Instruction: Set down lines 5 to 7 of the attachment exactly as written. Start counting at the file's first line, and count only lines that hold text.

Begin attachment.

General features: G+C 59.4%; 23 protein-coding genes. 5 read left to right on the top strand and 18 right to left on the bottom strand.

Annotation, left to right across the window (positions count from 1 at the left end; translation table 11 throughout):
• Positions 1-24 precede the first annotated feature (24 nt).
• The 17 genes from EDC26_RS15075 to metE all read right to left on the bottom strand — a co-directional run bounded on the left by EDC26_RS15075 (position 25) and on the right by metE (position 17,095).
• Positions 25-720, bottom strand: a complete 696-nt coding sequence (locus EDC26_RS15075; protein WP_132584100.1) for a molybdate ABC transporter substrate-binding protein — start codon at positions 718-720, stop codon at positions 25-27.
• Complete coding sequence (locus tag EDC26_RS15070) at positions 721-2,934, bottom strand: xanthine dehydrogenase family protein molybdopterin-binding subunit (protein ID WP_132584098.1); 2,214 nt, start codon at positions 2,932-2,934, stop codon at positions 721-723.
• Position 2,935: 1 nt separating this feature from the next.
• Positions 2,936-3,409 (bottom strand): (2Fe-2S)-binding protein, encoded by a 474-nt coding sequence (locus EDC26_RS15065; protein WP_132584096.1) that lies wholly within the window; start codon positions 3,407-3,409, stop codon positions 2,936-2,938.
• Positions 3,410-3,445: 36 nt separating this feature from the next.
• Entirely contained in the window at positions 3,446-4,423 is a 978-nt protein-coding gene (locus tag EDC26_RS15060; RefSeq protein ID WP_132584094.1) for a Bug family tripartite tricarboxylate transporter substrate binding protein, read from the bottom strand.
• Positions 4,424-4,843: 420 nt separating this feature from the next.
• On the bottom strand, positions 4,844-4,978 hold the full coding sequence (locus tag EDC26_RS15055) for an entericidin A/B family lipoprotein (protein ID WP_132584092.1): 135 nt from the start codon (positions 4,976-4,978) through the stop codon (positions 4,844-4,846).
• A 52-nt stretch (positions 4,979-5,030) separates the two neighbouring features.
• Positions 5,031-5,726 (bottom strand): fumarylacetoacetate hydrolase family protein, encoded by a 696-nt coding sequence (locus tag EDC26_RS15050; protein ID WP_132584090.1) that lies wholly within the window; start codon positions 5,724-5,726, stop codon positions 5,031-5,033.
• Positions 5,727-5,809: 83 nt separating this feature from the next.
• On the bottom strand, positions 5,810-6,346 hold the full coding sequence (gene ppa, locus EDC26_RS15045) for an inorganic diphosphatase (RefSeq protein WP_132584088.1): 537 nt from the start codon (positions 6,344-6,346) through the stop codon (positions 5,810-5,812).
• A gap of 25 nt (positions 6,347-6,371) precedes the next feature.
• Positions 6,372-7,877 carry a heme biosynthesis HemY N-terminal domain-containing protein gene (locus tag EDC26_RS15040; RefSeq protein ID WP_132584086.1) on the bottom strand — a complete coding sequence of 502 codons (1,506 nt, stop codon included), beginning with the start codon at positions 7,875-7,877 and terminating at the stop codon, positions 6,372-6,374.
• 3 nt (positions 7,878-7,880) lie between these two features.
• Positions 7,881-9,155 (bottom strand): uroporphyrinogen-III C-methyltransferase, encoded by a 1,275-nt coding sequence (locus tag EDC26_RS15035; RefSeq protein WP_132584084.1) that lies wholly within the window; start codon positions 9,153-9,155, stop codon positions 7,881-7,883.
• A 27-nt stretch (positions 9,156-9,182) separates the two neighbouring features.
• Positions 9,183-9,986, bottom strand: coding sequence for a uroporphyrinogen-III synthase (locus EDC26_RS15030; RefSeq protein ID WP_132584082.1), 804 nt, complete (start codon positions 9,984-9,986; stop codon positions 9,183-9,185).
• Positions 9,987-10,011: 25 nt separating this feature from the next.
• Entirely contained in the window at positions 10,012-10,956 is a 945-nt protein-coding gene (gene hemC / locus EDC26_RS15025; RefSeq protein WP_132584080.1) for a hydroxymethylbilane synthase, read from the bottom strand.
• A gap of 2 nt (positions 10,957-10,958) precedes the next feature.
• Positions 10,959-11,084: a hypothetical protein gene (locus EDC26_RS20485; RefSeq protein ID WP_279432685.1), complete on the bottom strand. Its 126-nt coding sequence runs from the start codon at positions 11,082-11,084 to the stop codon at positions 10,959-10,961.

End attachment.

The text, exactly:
• Positions 25-720, bottom strand: a complete 696-nt coding sequence (locus EDC26_RS15075; protein WP_132584100.1) for a molybdate ABC transporter substrate-binding protein — start codon at positions 718-720, stop codon at positions 25-27.
• Complete coding sequence (locus tag EDC26_RS15070) at positions 721-2,934, bottom strand: xanthine dehydrogenase family protein molybdopterin-binding subunit (protein ID WP_132584098.1); 2,214 nt, start codon at positions 2,932-2,934, stop codon at positions 721-723.
• Position 2,935: 1 nt separating this feature from the next.